In 1990, Tracy Emin underwent a “botched” abortion of twins. It is this traumatic event that provides the centre of artistic gravity at the current Hayward Gallery retrospective of her work. She approaches the subject of this abortion with a range of different media: video, sculpture, letters, scratchy monoprints, appliqued blankets, watercolours and scraps of ephemera. These different expressions conjure up acute and oblique associations with the termination. Together, they provide an artistic time capsule cementing her memory of the abortion to the physical and psychological cost of having it.
There are objects of great tenderness and emotional power: an unfinished baby shawl, The first time I was pregnant I started to crochet the baby a shawl (1998-2004), and vitrines with neat displays of baby clothes and tiny shoes lovingly created for the human life she terminated. Such objects are vehicles through which Emin can grieve her action, capturing not only the loss of innocent life but, also, the loss of the experience of motherhood.
Emin is not emotionally neutral to the abortion, far from it. There is no sense that she views abortion as just one medical procedure among others or that she is promoting an ideological stance. Emin openly recognises the reality of her actions - that she has ended a human life – and the devastating consequences of doing so. One consequence was that Emin destroyed all her work and did nothing creative for over two years. The abortion creatively paralysed her. In this sense, Emin’s experience is not uncommon to that of many women who have undergone abortions. The raw details in Emin’s work eloquently express how her intentional destruction of an unborn human life inflicted deep psychic wounds on her soul.
And it is this notion of “the soul” that Emin returns to again and again. In Emin’s artistic vocabulary, “the soul” becomes a recurring leitmotif. The 2001 neon sculpture, You forgot to kiss my soul, speaks of desires that go beyond mere eroticism. Her 1994 journey across the United States, from San Francisco to New York, was famously punctuated with readings from her book “Explorations of the Soul”. Of course, it is impossible to establish what “the soul” means for Emin. Severed from any specific religious meaning, the idea drifts and collects secular accretions. Yet, it is clear that for Emin “the soul” is not a completely meaningless concept. It is an attempt, an albeit clumsy attempt, to articulate an interior reality that is unique to Man. An invisible core and unity within us that gives our lives a distinctive dimension.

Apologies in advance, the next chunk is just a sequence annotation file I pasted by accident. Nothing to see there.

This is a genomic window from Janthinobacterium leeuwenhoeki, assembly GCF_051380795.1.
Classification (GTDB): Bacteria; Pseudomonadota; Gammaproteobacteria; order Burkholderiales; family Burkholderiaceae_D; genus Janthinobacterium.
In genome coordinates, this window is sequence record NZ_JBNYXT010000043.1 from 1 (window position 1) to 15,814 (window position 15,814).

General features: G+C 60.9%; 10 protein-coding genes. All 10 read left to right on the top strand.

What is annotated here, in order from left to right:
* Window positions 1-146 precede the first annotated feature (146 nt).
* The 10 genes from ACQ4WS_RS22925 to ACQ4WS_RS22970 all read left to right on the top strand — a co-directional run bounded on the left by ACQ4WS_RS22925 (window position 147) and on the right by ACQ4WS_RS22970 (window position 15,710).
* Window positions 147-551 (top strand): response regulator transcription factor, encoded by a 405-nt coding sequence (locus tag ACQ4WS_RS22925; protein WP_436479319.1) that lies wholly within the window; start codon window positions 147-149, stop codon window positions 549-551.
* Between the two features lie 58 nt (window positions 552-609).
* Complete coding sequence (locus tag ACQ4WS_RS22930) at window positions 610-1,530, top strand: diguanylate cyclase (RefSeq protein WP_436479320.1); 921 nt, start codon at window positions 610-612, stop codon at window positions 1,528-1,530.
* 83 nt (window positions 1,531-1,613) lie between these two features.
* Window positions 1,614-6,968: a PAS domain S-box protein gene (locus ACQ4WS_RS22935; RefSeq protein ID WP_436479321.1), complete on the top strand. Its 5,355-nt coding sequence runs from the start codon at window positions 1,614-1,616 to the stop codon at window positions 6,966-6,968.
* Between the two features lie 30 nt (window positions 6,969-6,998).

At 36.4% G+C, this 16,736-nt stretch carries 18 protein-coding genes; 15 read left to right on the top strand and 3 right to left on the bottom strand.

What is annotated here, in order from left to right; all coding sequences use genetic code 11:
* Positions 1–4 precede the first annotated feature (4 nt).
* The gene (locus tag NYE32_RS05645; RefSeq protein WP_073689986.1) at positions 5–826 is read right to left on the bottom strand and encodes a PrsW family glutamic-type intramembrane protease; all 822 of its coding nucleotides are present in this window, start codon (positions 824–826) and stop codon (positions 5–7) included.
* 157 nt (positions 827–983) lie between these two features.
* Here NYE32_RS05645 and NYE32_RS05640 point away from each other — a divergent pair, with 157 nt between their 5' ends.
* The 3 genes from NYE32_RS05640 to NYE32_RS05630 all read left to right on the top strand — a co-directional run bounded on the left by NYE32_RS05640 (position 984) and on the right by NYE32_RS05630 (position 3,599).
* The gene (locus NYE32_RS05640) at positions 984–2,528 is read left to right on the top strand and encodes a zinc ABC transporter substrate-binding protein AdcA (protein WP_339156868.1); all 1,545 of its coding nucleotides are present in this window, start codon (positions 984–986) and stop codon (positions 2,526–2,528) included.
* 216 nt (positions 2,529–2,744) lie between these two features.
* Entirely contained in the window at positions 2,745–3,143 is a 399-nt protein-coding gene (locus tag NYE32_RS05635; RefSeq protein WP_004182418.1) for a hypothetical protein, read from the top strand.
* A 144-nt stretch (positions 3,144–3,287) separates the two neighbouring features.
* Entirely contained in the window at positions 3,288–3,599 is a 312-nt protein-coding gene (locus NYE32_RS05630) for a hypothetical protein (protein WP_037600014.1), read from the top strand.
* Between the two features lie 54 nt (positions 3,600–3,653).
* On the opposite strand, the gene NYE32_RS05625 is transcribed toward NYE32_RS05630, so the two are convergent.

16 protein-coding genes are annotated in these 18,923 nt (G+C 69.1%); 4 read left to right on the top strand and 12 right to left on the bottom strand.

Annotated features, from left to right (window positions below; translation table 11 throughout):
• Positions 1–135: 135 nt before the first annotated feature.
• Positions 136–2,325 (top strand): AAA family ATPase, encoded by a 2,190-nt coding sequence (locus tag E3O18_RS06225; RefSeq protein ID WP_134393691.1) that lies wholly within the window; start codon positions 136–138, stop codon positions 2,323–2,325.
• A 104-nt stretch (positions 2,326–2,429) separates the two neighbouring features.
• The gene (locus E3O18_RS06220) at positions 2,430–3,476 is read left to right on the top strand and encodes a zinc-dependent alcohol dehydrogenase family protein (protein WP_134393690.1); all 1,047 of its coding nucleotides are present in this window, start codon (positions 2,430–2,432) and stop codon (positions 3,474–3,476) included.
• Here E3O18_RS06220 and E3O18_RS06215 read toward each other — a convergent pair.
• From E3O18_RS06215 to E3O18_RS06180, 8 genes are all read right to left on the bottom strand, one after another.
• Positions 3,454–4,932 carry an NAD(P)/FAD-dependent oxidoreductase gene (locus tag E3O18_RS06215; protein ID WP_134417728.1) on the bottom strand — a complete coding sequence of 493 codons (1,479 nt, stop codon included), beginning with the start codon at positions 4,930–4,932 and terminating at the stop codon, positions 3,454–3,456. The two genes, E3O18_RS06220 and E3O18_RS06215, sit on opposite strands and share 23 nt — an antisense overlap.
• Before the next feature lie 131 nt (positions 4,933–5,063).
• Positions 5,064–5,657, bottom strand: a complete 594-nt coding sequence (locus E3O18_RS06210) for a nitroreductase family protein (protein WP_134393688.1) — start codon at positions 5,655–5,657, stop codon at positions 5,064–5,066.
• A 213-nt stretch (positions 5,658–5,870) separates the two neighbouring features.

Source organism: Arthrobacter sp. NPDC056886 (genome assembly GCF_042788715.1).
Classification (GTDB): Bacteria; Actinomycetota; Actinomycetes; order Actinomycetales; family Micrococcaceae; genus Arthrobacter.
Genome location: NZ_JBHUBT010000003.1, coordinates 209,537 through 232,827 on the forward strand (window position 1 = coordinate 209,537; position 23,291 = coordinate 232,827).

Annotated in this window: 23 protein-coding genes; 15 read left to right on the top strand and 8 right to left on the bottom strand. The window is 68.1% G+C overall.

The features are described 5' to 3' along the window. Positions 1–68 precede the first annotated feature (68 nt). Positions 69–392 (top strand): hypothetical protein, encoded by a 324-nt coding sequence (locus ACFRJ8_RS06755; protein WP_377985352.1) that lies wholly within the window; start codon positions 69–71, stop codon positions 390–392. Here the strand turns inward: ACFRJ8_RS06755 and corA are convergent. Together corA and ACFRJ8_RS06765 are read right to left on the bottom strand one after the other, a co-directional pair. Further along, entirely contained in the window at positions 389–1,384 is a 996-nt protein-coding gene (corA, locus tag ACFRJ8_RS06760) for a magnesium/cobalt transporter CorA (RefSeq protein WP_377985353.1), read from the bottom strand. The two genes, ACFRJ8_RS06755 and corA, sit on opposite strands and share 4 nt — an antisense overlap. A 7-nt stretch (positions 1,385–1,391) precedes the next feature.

In the well-known soap opera of Tracy Emin’s life (from Margate "slag" to establishment figure of the contemporary art scene), it is the work around the 1990 abortion that truly resonates. It is a sobering reminder that most women do not have abortions lightly. They do understand the destructive meaning of this action and they often struggle to deal with the consequences of it for many years to come.
Yet, what is absent from Emin’s work (as with much of the “popular” discussion surrounding abortion) is any attempt to provide a moral context. In her twenty minute video, How It Feels, Emin candidly describes her abortion but this is done as an almost entirely subjective, feeling based description. Valuable though that perspective may be, the idea that abortion may also be considered rationally from an ethical standpoint is ignored. Instead, Emin takes the default position: “Abortion has been sanctioned. It is a given” and this is enough to give it some form of moral credibility. There is no discussion of whether this act is morally wrong. Thus Emin concludes, “I would have been so much happier had I not had the abortions, but I truly believe that I would have been so much unhappier if I had had the children." And there the moral debate appears to end in her mind. Yet this hedonistic utilitarian response means she is forced to live with an uneasy tension. And such a tension inevitably leads to a perverse rationalisation of her actions:
When I first started becoming successful, I believed I was in a Faustian pact, and in return for my children's souls, I had been given my success. I am not a Catholic, but I have a profound belief in the soul. It's only now, now that I know that it will never bas filled with strange guilt and misunderstanding of myself. I felt that my abortions had somehow been possible for me to have children, that the guilt has finally lifted. I give a lot out into the world, and I care and love for all that I create. It's a really big endeavour that extends much further than just the ego of myself.
Such muddled, relativising thinking is not uncommon. Emin uses the prevalent consequentialist language of our age where “the ends justify the means”. And yet such language looks suspect before the stark challenge of tiny shoes carefully arranged in a simple, single line.